Abbreviations: MI: Myocardial Infarction; STEMI: ST Elevation myocardial infarction; ECHO: Echocardiography; LBBB: Left Bundle Branch Block; LVH: Left ventricular Hypertrophy; ERP: Early repolarization pattern; ECG: Electrocardiogram; WPW: Wolf Parkinson White; STE: ST elevation; ERP: Early repolarization syndrome; ACS: acute coronary syndrome


Acute ST Elevation myocardial infarction (STEMI) constitutes a major chunk of the health problem in public sector not only in western countries but also increasing in developing countries as well [1]. In United States, the cerebrovascular events are estimated to be more than half a million annually and these have urged strong desire not only to increase in the need of health care delivery but also the importance of better providence of management therapies. [2-4]. Acute MI due to a thrombus causing vessel occlusion is recognized on Electrocardiogram (ECG) by ST elevation [3]. Early (60 to 90) and complete patency of the infarct-related artery determines the chances of survival after acute myocardial infarction [5-7].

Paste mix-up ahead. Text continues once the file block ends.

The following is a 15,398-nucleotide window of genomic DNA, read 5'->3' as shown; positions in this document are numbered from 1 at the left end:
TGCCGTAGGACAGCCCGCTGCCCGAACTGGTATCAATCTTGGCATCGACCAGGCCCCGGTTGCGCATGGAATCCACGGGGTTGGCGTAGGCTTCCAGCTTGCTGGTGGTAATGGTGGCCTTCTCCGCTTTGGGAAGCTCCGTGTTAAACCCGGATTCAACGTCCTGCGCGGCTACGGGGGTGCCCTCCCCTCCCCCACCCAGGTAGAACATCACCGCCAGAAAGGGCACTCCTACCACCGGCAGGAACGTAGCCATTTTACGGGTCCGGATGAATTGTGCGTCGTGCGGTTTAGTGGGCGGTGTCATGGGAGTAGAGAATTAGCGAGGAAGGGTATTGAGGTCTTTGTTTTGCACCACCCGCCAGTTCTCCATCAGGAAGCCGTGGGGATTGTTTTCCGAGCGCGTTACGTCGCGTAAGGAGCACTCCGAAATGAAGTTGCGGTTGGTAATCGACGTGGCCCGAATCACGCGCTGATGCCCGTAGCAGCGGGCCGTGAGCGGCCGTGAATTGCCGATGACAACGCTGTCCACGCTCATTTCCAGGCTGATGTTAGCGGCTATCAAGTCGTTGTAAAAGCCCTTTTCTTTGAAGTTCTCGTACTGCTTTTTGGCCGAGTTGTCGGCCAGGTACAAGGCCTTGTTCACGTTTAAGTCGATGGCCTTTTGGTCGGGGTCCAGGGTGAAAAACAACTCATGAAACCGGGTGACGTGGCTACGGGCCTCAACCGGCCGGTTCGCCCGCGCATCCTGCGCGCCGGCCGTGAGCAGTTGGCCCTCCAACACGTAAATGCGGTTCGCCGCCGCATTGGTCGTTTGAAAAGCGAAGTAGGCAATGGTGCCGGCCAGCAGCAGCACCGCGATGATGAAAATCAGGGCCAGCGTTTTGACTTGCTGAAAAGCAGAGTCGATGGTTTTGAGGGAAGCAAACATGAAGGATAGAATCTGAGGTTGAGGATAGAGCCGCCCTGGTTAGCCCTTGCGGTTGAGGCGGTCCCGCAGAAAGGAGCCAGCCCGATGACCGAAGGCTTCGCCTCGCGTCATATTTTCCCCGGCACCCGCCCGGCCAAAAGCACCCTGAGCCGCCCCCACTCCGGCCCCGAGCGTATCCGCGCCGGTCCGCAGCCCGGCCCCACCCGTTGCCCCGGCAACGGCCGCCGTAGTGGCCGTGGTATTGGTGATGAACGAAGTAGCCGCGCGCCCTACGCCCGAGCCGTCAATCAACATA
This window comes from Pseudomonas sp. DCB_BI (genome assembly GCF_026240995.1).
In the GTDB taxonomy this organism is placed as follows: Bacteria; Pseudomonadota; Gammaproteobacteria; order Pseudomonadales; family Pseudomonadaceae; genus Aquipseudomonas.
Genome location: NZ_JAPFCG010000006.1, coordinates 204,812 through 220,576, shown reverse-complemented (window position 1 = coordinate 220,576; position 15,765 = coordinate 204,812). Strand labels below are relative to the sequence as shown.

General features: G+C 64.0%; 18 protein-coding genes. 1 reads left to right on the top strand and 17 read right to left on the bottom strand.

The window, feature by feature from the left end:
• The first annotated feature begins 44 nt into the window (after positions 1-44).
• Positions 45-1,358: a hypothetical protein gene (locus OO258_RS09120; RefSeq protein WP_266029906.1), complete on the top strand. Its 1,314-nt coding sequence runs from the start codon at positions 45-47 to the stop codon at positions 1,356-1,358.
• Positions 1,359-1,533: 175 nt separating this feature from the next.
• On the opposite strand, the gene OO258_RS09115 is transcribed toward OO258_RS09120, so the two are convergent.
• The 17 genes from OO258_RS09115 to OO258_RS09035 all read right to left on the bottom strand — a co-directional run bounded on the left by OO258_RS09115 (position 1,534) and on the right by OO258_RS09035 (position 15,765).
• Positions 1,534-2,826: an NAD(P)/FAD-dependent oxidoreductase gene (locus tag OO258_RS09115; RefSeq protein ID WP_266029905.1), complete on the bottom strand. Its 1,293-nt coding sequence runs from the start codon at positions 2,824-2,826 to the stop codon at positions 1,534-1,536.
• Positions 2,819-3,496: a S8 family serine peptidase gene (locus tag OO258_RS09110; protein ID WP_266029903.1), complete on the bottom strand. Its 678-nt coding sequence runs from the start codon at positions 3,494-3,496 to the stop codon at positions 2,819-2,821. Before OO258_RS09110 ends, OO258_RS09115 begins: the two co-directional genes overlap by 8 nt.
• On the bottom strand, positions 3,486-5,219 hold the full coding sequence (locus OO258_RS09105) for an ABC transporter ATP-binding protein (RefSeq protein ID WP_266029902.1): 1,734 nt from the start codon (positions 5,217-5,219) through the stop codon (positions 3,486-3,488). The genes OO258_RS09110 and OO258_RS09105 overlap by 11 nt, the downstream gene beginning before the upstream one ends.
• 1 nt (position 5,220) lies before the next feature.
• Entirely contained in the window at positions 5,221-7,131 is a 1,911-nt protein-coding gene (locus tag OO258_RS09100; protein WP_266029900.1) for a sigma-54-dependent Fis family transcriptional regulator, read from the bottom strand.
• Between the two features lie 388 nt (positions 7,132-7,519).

Reperfusion therapy, either thrombolytic or primary angioplasty, is the way to get the patency back and is known to be beneficial in such cases. Time is myocardium so earlier the achievement of flow in the vessel by reperfusion therapy, the better the chances of survival and less incidence of morbidity and mortality. Thrombolysis is the established treatment in the early management of myocardial infarction and it reduces 35 day mortality by about 25% [8]. In developing countries, where thrombolytic therapy is still the most carried out treatment than primary PCI, it is important to keep in mind that acute infarction is not the sole cause of ST elevation and similar changes of ST Elevation can be seen in patients with nonobstructive coronary artery disease meaning by having pseudoinfarction patterns [9].